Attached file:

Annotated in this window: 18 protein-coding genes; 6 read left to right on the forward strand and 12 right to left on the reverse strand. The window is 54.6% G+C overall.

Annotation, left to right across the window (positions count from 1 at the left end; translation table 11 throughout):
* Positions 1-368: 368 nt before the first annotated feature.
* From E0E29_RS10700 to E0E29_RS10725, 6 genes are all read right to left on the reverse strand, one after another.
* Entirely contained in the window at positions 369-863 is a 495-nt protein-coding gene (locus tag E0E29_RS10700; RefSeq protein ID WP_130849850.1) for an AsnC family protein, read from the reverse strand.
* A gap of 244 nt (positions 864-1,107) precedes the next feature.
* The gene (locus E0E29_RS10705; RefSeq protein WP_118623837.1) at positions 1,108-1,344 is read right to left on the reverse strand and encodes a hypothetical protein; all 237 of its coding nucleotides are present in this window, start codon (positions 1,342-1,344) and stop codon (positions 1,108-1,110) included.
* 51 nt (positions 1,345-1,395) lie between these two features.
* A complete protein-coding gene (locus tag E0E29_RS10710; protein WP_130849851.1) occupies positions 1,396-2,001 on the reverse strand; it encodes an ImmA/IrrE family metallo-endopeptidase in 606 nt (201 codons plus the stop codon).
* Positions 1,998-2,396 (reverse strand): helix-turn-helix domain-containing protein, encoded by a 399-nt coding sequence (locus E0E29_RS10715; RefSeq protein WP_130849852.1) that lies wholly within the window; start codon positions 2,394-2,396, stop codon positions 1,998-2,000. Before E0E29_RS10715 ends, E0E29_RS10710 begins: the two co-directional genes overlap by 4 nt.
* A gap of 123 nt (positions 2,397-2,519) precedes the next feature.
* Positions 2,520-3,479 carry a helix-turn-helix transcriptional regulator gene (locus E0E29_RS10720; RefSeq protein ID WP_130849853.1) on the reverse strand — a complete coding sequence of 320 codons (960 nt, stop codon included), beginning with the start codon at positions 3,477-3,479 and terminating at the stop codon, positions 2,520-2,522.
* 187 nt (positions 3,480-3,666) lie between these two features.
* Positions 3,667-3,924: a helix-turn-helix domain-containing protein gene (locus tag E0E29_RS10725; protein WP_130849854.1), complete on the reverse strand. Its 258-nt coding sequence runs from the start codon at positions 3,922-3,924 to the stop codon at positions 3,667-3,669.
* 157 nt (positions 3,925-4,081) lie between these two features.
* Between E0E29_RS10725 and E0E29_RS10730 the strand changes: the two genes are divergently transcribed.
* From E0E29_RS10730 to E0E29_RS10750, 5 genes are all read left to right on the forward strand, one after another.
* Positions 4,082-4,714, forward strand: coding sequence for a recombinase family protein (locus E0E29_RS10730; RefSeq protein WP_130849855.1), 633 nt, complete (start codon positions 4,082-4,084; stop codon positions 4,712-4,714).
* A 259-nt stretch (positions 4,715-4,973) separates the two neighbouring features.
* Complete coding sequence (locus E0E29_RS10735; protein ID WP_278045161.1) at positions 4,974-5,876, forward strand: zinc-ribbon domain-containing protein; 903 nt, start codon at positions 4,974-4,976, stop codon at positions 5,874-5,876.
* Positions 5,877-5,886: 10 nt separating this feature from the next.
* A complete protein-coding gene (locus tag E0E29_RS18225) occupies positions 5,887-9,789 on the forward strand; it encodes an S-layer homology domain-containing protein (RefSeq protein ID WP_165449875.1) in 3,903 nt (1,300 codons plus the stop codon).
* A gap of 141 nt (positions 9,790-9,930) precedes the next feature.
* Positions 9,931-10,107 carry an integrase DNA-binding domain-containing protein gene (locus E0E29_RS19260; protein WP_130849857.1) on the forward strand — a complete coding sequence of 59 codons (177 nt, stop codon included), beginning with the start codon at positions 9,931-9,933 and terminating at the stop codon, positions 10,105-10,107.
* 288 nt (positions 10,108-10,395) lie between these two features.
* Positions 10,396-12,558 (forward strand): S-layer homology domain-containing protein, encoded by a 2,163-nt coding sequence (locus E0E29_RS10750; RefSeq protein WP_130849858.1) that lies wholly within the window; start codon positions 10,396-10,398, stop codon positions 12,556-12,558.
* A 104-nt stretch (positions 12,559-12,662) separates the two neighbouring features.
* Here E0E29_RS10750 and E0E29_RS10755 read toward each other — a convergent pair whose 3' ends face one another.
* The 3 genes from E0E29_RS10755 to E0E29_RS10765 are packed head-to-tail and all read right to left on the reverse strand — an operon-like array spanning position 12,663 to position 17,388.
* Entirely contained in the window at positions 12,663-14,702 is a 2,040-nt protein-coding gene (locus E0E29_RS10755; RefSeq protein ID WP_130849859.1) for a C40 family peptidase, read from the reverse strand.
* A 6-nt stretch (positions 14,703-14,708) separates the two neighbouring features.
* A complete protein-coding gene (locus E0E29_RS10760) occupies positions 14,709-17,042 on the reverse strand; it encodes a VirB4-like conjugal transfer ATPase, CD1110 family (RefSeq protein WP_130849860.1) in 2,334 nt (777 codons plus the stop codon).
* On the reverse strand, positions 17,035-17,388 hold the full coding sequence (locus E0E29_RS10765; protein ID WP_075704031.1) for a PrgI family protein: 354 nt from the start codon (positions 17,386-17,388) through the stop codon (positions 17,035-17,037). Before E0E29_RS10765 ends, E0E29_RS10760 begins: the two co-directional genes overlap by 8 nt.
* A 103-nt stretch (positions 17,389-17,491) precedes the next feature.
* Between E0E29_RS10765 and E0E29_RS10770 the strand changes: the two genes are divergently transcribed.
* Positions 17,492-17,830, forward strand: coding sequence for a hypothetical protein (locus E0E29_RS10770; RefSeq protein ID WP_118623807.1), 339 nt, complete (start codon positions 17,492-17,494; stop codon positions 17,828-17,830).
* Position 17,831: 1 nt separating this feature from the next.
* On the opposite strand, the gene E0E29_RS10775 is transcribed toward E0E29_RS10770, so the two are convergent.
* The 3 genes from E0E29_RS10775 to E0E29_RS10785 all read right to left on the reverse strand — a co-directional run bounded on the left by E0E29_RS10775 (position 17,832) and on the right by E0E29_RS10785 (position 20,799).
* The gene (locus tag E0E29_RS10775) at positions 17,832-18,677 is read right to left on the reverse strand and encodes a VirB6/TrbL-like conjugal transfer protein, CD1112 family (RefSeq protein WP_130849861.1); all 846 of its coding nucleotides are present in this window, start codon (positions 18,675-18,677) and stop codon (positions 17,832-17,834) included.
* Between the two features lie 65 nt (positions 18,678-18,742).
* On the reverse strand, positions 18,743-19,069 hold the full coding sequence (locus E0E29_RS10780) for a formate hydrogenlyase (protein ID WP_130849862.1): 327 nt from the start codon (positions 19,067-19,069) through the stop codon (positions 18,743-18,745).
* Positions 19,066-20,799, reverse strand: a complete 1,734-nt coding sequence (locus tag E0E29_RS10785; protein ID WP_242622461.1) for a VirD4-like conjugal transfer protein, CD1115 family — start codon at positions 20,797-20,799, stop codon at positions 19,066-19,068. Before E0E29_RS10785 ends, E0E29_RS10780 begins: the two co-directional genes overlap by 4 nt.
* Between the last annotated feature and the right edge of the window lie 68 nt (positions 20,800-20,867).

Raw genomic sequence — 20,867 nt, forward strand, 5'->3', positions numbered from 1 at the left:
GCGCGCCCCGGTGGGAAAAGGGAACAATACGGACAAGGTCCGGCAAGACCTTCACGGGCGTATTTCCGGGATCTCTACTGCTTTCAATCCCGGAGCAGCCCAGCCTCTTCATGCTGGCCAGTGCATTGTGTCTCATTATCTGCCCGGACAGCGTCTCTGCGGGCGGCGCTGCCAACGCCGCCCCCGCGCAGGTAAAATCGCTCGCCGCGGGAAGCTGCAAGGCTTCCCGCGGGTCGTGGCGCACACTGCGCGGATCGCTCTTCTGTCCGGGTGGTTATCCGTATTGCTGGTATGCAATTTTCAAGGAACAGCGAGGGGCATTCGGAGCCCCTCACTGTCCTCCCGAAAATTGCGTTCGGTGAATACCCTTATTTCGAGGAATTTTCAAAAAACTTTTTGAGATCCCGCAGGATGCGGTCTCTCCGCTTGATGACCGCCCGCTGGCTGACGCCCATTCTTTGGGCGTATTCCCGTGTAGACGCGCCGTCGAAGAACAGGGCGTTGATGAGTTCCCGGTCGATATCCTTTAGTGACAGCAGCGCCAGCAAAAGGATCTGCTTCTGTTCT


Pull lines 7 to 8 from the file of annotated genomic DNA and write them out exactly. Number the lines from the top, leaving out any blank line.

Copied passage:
* The gene (locus E0E29_RS10705; RefSeq protein WP_118623837.1) at positions 1,108-1,344 is read right to left on the reverse strand and encodes a hypothetical protein; all 237 of its coding nucleotides are present in this window, start codon (positions 1,342-1,344) and stop codon (positions 1,108-1,110) included.
* 51 nt (positions 1,345-1,395) lie between these two features.